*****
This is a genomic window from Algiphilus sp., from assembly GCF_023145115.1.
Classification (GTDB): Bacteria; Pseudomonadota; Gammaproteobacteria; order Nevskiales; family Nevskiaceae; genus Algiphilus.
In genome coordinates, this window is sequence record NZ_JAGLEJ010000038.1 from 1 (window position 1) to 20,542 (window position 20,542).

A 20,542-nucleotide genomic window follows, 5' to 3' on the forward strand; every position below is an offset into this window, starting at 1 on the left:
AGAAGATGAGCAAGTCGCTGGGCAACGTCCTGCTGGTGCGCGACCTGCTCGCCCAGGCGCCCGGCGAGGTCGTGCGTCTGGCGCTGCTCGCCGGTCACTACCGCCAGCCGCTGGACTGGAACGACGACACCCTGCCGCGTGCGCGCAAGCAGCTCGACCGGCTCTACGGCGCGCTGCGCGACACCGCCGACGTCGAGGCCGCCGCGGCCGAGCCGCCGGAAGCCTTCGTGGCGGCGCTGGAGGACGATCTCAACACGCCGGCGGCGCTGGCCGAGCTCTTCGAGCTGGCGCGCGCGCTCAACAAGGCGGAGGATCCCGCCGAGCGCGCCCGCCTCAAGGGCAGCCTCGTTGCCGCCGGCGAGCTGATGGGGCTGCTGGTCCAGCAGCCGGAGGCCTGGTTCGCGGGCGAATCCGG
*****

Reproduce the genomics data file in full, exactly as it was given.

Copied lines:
This is a genomic window from Algiphilus sp., from assembly GCF_023145115.1.
Classification (GTDB): Bacteria; Pseudomonadota; Gammaproteobacteria; order Nevskiales; family Nevskiaceae; genus Algiphilus.
In genome coordinates, this window is sequence record NZ_JAGLEJ010000038.1 from 1 (window position 1) to 20,542 (window position 20,542).

A 20,542-nucleotide genomic window follows, 5' to 3' on the forward strand; every position below is an offset into this window, starting at 1 on the left:
AGAAGATGAGCAAGTCGCTGGGCAACGTCCTGCTGGTGCGCGACCTGCTCGCCCAGGCGCCCGGCGAGGTCGTGCGTCTGGCGCTGCTCGCCGGTCACTACCGCCAGCCGCTGGACTGGAACGACGACACCCTGCCGCGTGCGCGCAAGCAGCTCGACCGGCTCTACGGCGCGCTGCGCGACACCGCCGACGTCGAGGCCGCCGCGGCCGAGCCGCCGGAAGCCTTCGTGGCGGCGCTGGAGGACGATCTCAACACGCCGGCGGCGCTGGCCGAGCTCTTCGAGCTGGCGCGCGCGCTCAACAAGGCGGAGGATCCCGCCGAGCGCGCCCGCCTCAAGGGCAGCCTCGTTGCCGCCGGCGAGCTGATGGGGCTGCTGGTCCAGCAGCCGGAGGCCTGGTTCGCGGGCGAATCCGG